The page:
Wellbore clean up is a critical component of any new well construction. Failure to adequately clean the wellbore can cause major difficulties in running the completion resulting in large amounts of NPT with all the associated costs. Conversely, performing over-complicated clean ups to ensure success adds additional risks and unnecessary extra cost.

This paper examines an operator's experience with wellbore clean ups over a wide range of assets in the UK and Norwegian sectors of the North Sea. The operator wished to reduce the time taken by developing best practice guidelines. This would provide a common approach to wellbore clean up operations over all assets.

Using reports from 19 offshore wells completed between 2002 and 2004, the time taken during clean up operations was split between nine categories:

  • Running Tools

  • Chemical Clean up / Displacement

  • Pit Cleaning

  • Waiting on Equipment

  • Waiting on Weather

  • Pressure Testing

  • Non clean up Ops

  • Safety Events

  • Waiting on Permits

This allowed the causes of extended time to be identified and pinpointed the areas where most time could potentially be saved. Some of these were:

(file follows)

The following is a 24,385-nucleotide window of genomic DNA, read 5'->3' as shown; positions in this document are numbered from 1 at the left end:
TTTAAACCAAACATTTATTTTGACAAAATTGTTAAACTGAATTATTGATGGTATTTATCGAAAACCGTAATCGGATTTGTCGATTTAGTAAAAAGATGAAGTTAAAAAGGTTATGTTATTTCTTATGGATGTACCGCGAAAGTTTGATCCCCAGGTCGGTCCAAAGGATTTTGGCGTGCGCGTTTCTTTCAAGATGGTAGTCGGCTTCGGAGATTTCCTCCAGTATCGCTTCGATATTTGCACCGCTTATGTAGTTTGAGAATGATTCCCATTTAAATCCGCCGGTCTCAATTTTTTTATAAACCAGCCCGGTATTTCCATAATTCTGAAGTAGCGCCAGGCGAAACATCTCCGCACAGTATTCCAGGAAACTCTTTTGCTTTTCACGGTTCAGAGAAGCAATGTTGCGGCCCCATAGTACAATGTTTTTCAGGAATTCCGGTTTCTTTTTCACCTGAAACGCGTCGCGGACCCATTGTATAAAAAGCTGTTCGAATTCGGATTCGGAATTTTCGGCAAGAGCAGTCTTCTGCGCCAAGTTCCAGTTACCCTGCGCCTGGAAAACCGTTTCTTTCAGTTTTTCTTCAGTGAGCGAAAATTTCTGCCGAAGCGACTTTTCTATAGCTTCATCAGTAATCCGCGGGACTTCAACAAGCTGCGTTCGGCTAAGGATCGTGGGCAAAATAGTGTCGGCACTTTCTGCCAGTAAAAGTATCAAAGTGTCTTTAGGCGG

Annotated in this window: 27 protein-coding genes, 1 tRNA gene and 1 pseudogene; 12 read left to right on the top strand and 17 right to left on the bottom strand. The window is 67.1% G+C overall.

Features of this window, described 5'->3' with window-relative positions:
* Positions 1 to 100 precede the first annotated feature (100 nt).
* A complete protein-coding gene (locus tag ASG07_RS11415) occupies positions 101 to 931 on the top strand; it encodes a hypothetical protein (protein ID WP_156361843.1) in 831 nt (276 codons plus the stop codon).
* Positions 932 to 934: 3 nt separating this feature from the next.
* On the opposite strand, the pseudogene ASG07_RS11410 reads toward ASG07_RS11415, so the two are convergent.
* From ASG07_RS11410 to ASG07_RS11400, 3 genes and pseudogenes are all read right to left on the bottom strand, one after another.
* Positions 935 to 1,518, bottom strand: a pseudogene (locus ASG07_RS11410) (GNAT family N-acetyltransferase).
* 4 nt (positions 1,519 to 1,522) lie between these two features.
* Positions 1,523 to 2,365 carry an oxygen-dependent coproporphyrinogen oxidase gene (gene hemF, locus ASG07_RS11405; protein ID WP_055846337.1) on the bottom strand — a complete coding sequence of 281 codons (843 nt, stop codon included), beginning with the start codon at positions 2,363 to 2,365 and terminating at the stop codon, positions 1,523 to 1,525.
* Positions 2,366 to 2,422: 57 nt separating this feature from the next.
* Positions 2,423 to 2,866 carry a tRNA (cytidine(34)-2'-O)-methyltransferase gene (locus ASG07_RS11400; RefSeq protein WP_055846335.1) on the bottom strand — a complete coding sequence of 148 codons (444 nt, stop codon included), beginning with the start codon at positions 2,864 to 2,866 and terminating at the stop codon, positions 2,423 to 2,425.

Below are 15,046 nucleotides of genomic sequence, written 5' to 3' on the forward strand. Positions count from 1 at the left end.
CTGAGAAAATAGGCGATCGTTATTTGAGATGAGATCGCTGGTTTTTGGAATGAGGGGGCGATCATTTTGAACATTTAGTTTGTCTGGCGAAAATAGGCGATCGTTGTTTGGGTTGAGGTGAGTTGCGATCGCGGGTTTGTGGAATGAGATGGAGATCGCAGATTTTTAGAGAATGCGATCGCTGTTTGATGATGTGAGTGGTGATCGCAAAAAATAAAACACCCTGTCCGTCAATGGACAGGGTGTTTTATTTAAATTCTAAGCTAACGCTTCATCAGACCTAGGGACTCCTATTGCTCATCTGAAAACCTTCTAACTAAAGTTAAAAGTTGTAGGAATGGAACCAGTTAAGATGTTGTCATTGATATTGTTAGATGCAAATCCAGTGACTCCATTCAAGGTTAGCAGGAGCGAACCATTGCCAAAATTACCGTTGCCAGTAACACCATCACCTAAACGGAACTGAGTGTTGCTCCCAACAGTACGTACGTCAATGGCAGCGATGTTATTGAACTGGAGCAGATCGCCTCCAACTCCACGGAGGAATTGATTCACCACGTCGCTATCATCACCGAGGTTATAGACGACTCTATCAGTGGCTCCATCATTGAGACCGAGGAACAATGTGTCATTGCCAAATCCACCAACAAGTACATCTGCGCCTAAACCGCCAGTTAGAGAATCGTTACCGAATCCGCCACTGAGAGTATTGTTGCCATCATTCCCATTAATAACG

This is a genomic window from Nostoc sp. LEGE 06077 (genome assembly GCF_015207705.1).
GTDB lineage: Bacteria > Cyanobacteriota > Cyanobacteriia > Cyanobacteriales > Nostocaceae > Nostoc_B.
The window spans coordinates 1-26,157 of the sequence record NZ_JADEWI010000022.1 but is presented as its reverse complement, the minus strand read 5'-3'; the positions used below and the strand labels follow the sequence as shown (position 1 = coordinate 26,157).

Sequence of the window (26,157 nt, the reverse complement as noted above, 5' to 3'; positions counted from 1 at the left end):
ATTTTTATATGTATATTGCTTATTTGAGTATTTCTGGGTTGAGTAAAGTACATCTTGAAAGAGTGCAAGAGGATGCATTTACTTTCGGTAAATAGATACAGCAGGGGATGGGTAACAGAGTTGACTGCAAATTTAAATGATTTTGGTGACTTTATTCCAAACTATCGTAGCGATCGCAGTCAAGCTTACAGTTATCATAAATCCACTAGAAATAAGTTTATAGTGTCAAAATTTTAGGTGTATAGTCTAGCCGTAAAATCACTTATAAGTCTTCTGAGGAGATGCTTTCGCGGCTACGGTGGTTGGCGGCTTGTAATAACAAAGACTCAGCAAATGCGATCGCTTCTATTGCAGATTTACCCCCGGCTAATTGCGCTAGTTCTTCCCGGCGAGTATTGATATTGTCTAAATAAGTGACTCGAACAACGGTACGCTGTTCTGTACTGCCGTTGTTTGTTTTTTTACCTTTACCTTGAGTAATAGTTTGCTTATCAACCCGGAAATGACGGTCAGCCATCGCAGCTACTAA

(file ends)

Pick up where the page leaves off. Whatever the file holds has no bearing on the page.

• Clean up tool failures

  • Over-complicated tool-strings

  • Becoming stuck due to over ambitious toolstrings

  • Rig equipment failures

  • Incomplete tools being sent offshore

  • Repeating of chemical clean up due to wellbore filters being full of mud/debris

  • Delays while waiting for pit cleaning to be completed

  • Lessons not being learned from other assets

These and other causes were further examined and discussed by operator staff in a workshop and vendor interviews. Guidelines were then developed by combining existing good practices from different assets and other industry experience.

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